Bull's Ferry, New Jersey

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Bull's Ferry, New Jersey

BULL'S FERRY, NEW JERSEY. 20-21 July 1780. On 20 July, General Washington detached Anthony Wayne with the First and Second Pennsylvania Brigade, four guns, and Stephen Moylan's Fourth Continental Light dragoons to destroy a stockaded blockhouse erected at Bull's Ferry, about four miles north of Hoboken. Although Sir Henry Clinton minimized its significance, arguing that only seventy Loyalists under Thomas Ward held "this trifling work" and used it as a base for woodcutting and for protection against "straggling parties of militia," it served as an important base for British logistical efforts to keep New York City. Washington hoped that Wayne's attack would provoke Clinton into sending a relief force from Manhattan which would then be ambushed. Wayne opened fire on the blockhouse the morning of 21 July, but it easily withstood the light field pieces. After an hour two regiments brashly tried to charge the stockade and were driven off with losses of fifteen men and three officers killed.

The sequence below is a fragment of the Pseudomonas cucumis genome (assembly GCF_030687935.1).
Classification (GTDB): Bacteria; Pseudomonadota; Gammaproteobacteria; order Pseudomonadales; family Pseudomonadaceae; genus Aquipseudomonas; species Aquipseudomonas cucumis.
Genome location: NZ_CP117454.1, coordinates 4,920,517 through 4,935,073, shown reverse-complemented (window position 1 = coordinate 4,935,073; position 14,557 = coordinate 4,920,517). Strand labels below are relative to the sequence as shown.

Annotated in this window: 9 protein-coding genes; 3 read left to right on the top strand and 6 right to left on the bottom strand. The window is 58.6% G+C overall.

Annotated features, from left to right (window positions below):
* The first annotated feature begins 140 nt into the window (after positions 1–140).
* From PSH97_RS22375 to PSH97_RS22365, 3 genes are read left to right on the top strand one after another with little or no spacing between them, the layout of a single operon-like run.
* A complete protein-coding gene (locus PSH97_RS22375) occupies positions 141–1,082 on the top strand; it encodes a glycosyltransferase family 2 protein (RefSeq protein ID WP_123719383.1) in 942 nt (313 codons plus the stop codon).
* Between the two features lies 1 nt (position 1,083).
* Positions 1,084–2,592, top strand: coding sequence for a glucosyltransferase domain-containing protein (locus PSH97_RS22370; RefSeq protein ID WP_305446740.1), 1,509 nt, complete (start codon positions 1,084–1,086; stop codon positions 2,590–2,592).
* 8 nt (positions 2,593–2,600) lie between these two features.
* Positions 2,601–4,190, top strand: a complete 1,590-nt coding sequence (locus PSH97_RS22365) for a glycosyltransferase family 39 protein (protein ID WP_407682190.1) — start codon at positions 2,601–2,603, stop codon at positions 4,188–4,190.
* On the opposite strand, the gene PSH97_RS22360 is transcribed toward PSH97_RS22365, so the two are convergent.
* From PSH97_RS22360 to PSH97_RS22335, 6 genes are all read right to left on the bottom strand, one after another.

Clinton says that the bombardment inflicted twenty-one casualties and that the blockhouse was "perforated by at least 50 cannon shot." Without recognizing that they had avoided a trap, the British celebrated the incident as a stirring victory. John André composed a long, burlesque epic-ballad, "The Cow Chace," the last part of which appeared in Rivington's Royal Gazette the day André was captured. It begins:

    To drive the kine one summer's morn,
    The tanner took his way,
    The calf shall rue that is unborn
    The jumbling of that day.
    And it ends:
    And now I've closed my epic strain,
    I Tremble as I show it,
    Lest this same warrior-drover, Wayne,
    Should ever catch the poet.

SEE ALSO Moylan, Stephen; Wayne, Anthony.


Winfield, Charles. "The Affair at Block-House Point, 1780." Magazine of American History 5 (September 1880): 161-186.

                         revised by Robert K. Wright Jr.